Some of the answers about decisions they made were expected to come Tuesday, after details emerge from U.S. and Korean joint interviews of the pilots that began Monday.


Continue reading ““Interviews of pilots of crashed airliner may yield clues””




Protesters gather in downtown Cairo

LIVE VIDEO — Crowds gather in downtown Cairo after Egyptian President Mohammed Morsi was removed from office by the military last week.


“As U.S. exits Afghanistan, American soldiers still making ultimate sacrifice”


(CBS News) KILLEEN, TexasThe war in Afghanistan is winding down, but Americans are still fighting and dying there. Four were killed on the very day last month that the U.S. handed control of the country’s security to the Afghan army and police. Among them: Ember Alt.

Charles Alt was in Afghanistan working as a civilian contractor when he got the call about his daughter, 21-year-old Army Spc. Ember Alt. She was stationed in Afghanistan, too, just a couple of hours away from him.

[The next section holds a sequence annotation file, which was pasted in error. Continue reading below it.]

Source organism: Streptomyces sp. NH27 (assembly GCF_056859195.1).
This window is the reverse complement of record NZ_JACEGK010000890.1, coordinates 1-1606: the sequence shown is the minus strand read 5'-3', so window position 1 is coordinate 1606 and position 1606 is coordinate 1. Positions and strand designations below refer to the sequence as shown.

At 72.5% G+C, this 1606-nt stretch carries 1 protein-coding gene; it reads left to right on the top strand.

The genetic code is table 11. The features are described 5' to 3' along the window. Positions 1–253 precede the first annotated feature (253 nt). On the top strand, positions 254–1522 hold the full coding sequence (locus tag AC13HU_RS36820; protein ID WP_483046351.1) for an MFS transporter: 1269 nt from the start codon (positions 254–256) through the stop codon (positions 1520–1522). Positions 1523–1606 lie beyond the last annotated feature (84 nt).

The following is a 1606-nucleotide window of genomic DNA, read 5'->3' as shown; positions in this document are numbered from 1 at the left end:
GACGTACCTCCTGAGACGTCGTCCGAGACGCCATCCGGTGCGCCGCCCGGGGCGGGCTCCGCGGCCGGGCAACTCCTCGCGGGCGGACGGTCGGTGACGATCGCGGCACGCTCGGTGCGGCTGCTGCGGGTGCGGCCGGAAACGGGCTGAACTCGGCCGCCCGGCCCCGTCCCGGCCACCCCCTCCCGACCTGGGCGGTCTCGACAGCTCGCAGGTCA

“They took me to the mortuary, and I viewed the body, and I didn’t want to believe what I saw,” he remembers. “They told me she was killed from a rocket attack. … They told me she didn’t suffer at all, which was a big relief.”

Spc. Alt had worked as a mechanic at Bagram Air Base.

“She told me a couple of times that it is scary out there, but she also said she knew what her job was,” Charles Alt says. “And she had to do her job to the best of her ability.”

There was a special tribute to Alt by her fellow soldiers at Bagram before her father accompanied her home.

“Felt like the longest flight of my life,” he says. “But I am thankful that I was over there to be able to escort her home. To bring my little girl home.”


Continue reading ““As U.S. exits Afghanistan, American soldiers still making ultimate sacrifice””